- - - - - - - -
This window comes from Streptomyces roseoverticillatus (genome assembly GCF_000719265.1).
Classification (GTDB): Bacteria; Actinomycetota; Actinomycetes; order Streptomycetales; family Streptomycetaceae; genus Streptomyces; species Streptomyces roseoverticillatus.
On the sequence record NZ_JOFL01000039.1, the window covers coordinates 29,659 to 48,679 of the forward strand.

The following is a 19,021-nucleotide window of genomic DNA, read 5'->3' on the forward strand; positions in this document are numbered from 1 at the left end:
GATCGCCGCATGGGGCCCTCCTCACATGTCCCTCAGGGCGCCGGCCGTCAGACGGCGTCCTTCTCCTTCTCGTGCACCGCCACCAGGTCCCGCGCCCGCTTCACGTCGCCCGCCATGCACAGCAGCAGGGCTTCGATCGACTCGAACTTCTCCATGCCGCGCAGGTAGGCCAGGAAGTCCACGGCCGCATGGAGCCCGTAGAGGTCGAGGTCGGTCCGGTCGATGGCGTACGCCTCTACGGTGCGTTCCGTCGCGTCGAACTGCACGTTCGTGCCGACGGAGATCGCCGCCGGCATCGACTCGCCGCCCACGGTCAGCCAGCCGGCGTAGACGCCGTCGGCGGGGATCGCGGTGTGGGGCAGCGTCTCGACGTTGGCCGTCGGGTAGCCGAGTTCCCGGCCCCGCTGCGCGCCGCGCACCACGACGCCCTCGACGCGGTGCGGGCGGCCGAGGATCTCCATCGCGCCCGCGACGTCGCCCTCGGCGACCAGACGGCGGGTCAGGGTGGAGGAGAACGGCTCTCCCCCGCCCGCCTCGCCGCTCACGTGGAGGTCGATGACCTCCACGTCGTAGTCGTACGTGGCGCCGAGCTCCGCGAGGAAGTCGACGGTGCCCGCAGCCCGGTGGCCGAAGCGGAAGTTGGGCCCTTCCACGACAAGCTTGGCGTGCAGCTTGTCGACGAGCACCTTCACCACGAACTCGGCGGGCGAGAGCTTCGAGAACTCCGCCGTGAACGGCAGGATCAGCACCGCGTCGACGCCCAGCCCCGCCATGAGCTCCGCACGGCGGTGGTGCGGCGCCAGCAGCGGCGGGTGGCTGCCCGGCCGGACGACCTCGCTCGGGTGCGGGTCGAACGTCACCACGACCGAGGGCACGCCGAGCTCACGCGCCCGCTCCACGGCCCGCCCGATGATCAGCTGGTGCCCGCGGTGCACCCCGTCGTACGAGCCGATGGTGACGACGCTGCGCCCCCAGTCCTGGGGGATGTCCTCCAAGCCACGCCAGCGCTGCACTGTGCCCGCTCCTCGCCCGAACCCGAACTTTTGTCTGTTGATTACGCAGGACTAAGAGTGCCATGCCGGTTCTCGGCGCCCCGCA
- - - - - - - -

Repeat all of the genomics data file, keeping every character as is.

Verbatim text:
This window comes from Streptomyces roseoverticillatus (genome assembly GCF_000719265.1).
Classification (GTDB): Bacteria; Actinomycetota; Actinomycetes; order Streptomycetales; family Streptomycetaceae; genus Streptomyces; species Streptomyces roseoverticillatus.
On the sequence record NZ_JOFL01000039.1, the window covers coordinates 29,659 to 48,679 of the forward strand.

The following is a 19,021-nucleotide window of genomic DNA, read 5'->3' on the forward strand; positions in this document are numbered from 1 at the left end:
GATCGCCGCATGGGGCCCTCCTCACATGTCCCTCAGGGCGCCGGCCGTCAGACGGCGTCCTTCTCCTTCTCGTGCACCGCCACCAGGTCCCGCGCCCGCTTCACGTCGCCCGCCATGCACAGCAGCAGGGCTTCGATCGACTCGAACTTCTCCATGCCGCGCAGGTAGGCCAGGAAGTCCACGGCCGCATGGAGCCCGTAGAGGTCGAGGTCGGTCCGGTCGATGGCGTACGCCTCTACGGTGCGTTCCGTCGCGTCGAACTGCACGTTCGTGCCGACGGAGATCGCCGCCGGCATCGACTCGCCGCCCACGGTCAGCCAGCCGGCGTAGACGCCGTCGGCGGGGATCGCGGTGTGGGGCAGCGTCTCGACGTTGGCCGTCGGGTAGCCGAGTTCCCGGCCCCGCTGCGCGCCGCGCACCACGACGCCCTCGACGCGGTGCGGGCGGCCGAGGATCTCCATCGCGCCCGCGACGTCGCCCTCGGCGACCAGACGGCGGGTCAGGGTGGAGGAGAACGGCTCTCCCCCGCCCGCCTCGCCGCTCACGTGGAGGTCGATGACCTCCACGTCGTAGTCGTACGTGGCGCCGAGCTCCGCGAGGAAGTCGACGGTGCCCGCAGCCCGGTGGCCGAAGCGGAAGTTGGGCCCTTCCACGACAAGCTTGGCGTGCAGCTTGTCGACGAGCACCTTCACCACGAACTCGGCGGGCGAGAGCTTCGAGAACTCCGCCGTGAACGGCAGGATCAGCACCGCGTCGACGCCCAGCCCCGCCATGAGCTCCGCACGGCGGTGGTGCGGCGCCAGCAGCGGCGGGTGGCTGCCCGGCCGGACGACCTCGCTCGGGTGCGGGTCGAACGTCACCACGACCGAGGGCACGCCGAGCTCACGCGCCCGCTCCACGGCCCGCCCGATGATCAGCTGGTGCCCGCGGTGCACCCCGTCGTACGAGCCGATGGTGACGACGCTGCGCCCCCAGTCCTGGGGGATGTCCTCCAAGCCACGCCAGCGCTGCACTGTGCCCGCTCCTCGCCCGAACCCGAACTTTTGTCTGTTGATTACGCAGGACTAAGAGTGCCATGCCGGTTCTCGGCGCCCCGCA